“I played for Delino DeShields in the Arizona Fall League, and we talked a lot about that. [Delino DeShields Jr.] stole over 100 bases in the minors one year. Billy Hamilton stole 155 that same year. That’s a lot of bases to eat. When you’re like that, just being out there makes the game speed up for everybody else.

“I stole 88 between Low-A and High-A [in 2014]. I had the green light most of the time, but not all the time. When I was in Fort Wayne, my manager wanted to hold me up a little bit in certain situations. That was to learn. He wanted me to learn about why he’d hold me up.”

On honing his baseball IQ: “When I first came to pro ball, my IQ for baseball wasn’t that high. It still needs to grow. I’m learning more and more, especially up here. This has very much been a teaching year.

“When I was younger, I thought my career was going to be in football. I played wide receiver, cornerback and safety. It was my first love. I love playing baseball, too, but I kind of didn’t think it would go anywhere. Nobody from my area played… I was the first person from my high school to make it to the major leagues.

“When I was growing up, Tallahassee, Florida wasn’t really big into baseball. It was just something we did. It was, ‘It’s baseball season, so let’s go play baseball.’ Basketball season, most people played basketball. But the tallest person in my family is 5-8 — I’m 5-9; I maximized — so I knew basketball was kind of out of the question.”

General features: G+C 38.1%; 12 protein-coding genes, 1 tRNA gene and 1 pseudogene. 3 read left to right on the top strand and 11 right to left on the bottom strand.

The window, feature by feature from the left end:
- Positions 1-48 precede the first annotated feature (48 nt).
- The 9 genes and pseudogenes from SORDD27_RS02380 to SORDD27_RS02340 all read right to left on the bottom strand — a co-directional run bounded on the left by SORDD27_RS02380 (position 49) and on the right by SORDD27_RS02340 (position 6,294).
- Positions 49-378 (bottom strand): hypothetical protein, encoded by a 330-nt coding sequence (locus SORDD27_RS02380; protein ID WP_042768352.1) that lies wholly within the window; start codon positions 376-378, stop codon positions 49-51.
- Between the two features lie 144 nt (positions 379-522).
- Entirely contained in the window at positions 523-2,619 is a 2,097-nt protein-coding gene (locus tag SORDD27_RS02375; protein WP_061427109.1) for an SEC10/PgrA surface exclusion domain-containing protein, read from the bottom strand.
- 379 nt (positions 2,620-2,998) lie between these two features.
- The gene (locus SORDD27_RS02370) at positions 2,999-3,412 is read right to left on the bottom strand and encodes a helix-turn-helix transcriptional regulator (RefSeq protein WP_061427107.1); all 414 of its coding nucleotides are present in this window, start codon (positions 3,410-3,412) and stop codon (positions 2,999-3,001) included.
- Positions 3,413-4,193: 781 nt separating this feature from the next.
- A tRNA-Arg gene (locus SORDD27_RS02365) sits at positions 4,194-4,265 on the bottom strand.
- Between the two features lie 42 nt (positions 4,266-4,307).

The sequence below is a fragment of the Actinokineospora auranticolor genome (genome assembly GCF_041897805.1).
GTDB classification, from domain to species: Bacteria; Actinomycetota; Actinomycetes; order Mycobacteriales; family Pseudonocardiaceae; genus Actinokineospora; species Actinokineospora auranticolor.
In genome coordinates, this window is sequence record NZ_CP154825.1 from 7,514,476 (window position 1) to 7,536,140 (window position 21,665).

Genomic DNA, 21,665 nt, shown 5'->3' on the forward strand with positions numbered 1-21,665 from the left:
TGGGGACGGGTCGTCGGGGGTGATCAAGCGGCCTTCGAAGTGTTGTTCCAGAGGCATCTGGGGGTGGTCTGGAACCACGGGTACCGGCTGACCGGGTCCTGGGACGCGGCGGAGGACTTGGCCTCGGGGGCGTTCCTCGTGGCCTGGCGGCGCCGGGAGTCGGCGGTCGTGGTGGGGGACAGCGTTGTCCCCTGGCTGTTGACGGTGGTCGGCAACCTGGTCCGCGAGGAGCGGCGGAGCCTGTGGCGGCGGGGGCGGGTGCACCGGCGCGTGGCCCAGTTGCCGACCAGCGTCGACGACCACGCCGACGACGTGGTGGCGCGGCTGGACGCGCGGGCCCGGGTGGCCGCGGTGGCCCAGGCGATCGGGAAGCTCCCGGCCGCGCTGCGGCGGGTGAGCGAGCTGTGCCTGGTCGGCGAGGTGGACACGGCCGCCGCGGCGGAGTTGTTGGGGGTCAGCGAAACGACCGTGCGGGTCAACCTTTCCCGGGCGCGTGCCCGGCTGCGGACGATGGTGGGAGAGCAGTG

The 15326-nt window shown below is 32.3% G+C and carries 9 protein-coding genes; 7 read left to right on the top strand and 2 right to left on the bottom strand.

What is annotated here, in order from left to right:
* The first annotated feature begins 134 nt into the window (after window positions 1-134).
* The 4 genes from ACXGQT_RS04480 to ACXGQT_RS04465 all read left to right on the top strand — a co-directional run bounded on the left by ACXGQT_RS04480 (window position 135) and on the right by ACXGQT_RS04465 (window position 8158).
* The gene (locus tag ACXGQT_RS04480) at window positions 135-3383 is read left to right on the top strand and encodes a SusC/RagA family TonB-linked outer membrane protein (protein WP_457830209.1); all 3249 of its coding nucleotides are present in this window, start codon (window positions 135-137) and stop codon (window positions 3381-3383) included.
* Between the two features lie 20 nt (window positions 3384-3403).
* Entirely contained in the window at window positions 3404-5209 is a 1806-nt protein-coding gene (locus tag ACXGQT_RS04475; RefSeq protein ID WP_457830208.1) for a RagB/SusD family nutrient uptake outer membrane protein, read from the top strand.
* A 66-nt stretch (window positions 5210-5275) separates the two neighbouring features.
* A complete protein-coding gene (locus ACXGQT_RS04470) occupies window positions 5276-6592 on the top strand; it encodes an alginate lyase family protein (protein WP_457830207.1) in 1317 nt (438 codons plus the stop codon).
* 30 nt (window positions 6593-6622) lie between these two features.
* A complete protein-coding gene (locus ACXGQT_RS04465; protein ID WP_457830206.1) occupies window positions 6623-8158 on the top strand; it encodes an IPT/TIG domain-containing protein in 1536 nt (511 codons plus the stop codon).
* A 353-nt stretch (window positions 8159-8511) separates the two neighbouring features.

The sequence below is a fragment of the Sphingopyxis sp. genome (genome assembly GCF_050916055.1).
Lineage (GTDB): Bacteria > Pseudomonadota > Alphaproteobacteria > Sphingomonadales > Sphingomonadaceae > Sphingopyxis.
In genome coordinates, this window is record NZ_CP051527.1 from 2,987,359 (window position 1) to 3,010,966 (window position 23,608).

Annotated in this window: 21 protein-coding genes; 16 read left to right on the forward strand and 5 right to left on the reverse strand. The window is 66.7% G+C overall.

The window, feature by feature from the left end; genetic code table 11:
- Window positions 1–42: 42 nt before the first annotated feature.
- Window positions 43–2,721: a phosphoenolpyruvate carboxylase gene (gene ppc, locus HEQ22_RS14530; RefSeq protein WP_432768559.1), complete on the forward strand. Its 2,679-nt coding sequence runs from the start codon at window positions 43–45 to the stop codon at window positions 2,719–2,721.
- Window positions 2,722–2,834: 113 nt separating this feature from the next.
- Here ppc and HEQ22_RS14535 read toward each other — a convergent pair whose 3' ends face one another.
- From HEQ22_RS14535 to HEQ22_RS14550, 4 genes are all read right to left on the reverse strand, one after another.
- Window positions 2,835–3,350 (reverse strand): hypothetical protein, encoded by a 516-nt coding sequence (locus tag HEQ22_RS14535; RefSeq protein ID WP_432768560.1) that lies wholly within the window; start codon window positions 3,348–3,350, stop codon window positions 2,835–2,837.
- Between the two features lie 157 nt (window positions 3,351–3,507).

On being a role model: “Now that I’ve kind of made it, I try to work with everybody in the city when I go home. And it’s growing. Every year I go back, there are more kids playing baseball. It’s not like the DR and all, but just knowing the kids and where they come from, for them to want to come out and play baseball, just because they see one of their own playing… it’s a very humbling feeling.

“I’m talking about kids who show up wearing flip flops and jeans. That’s all they have. But they want to play baseball, so we’re going to play. I don’t care what you’ve got. That’s the type of environment we have. But it’s growing, and kids are starting to show up with gloves now.

“I have a lot of hometown support. I’ve had people tell me I’ve got Tallahassee excited. That means a lot, because Tallahassee did so much for me. I know what it means for those guys, especially in the African American community, seeing one of their own playing baseball. When I got drafted, I had people telling me ‘I didn’t even know you played baseball.’ That’s how deeply rooted in the football community I was. Me being here gives guys another door. We don’t have to stick to just football and basketball. We have opportunities in baseball, too.”

We hoped you liked reading Mallex Smith: Atlanta’s Speedy Role Model Smells the Roses by David Laurila!

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David Laurila grew up in Michigan's Upper Peninsula and now writes about baseball from his home in Cambridge, Mass. He authored the Prospectus Q&A series at Baseball Prospectus from December 2006-May 2011 before being claimed off waivers by FanGraphs. He can be followed on Twitter @DavidLaurilaQA.

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Bob Davidson
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Bob Davidson

Another 2016 Braves puff piece.